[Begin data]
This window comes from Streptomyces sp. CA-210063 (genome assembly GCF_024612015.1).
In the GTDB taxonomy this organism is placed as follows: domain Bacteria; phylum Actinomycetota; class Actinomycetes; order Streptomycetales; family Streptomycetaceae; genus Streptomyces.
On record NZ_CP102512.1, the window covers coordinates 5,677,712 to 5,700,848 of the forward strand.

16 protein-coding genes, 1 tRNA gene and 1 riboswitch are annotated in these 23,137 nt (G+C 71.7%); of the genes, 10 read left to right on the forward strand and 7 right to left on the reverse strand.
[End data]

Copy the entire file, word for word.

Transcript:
This window comes from Streptomyces sp. CA-210063 (genome assembly GCF_024612015.1).
In the GTDB taxonomy this organism is placed as follows: domain Bacteria; phylum Actinomycetota; class Actinomycetes; order Streptomycetales; family Streptomycetaceae; genus Streptomyces.
On record NZ_CP102512.1, the window covers coordinates 5,677,712 to 5,700,848 of the forward strand.

16 protein-coding genes, 1 tRNA gene and 1 riboswitch are annotated in these 23,137 nt (G+C 71.7%); of the genes, 10 read left to right on the forward strand and 7 right to left on the reverse strand.